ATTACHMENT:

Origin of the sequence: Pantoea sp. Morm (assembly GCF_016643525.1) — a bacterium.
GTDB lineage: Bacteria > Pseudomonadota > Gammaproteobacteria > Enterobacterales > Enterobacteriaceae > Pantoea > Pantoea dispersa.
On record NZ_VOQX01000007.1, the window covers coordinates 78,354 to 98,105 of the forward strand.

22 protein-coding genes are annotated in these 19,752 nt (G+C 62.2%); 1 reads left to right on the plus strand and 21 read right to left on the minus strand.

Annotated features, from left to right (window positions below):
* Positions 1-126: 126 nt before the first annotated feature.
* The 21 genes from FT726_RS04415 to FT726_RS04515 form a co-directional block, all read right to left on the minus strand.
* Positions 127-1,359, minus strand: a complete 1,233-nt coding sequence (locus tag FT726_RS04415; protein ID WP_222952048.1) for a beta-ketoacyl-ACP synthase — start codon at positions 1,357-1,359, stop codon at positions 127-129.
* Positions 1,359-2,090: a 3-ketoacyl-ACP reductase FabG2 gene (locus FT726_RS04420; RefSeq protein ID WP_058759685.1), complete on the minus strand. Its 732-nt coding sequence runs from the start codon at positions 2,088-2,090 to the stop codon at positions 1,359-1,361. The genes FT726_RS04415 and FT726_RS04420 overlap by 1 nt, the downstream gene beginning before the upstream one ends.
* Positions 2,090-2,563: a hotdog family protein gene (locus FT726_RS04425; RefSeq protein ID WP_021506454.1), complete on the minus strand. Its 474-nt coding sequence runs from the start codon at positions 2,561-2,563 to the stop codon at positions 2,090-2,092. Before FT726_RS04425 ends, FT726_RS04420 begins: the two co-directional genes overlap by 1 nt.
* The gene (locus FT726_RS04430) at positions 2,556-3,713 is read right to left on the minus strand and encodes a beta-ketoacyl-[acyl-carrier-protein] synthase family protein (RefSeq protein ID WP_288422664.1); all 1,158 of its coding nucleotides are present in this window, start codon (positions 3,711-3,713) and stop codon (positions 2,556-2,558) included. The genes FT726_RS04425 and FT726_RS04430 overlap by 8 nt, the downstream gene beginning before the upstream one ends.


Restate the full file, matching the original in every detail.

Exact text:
Origin of the sequence: Pantoea sp. Morm (assembly GCF_016643525.1) — a bacterium.
GTDB lineage: Bacteria > Pseudomonadota > Gammaproteobacteria > Enterobacterales > Enterobacteriaceae > Pantoea > Pantoea dispersa.
On record NZ_VOQX01000007.1, the window covers coordinates 78,354 to 98,105 of the forward strand.

22 protein-coding genes are annotated in these 19,752 nt (G+C 62.2%); 1 reads left to right on the plus strand and 21 read right to left on the minus strand.

Annotated features, from left to right (window positions below):
* Positions 1-126: 126 nt before the first annotated feature.
* The 21 genes from FT726_RS04415 to FT726_RS04515 form a co-directional block, all read right to left on the minus strand.
* Positions 127-1,359, minus strand: a complete 1,233-nt coding sequence (locus tag FT726_RS04415; protein ID WP_222952048.1) for a beta-ketoacyl-ACP synthase — start codon at positions 1,357-1,359, stop codon at positions 127-129.
* Positions 1,359-2,090: a 3-ketoacyl-ACP reductase FabG2 gene (locus FT726_RS04420; RefSeq protein ID WP_058759685.1), complete on the minus strand. Its 732-nt coding sequence runs from the start codon at positions 2,088-2,090 to the stop codon at positions 1,359-1,361. The genes FT726_RS04415 and FT726_RS04420 overlap by 1 nt, the downstream gene beginning before the upstream one ends.
* Positions 2,090-2,563: a hotdog family protein gene (locus FT726_RS04425; RefSeq protein ID WP_021506454.1), complete on the minus strand. Its 474-nt coding sequence runs from the start codon at positions 2,561-2,563 to the stop codon at positions 2,090-2,092. Before FT726_RS04425 ends, FT726_RS04420 begins: the two co-directional genes overlap by 1 nt.
* The gene (locus FT726_RS04430) at positions 2,556-3,713 is read right to left on the minus strand and encodes a beta-ketoacyl-[acyl-carrier-protein] synthase family protein (RefSeq protein ID WP_288422664.1); all 1,158 of its coding nucleotides are present in this window, start codon (positions 3,711-3,713) and stop codon (positions 2,556-2,558) included. The genes FT726_RS04425 and FT726_RS04430 overlap by 8 nt, the downstream gene beginning before the upstream one ends.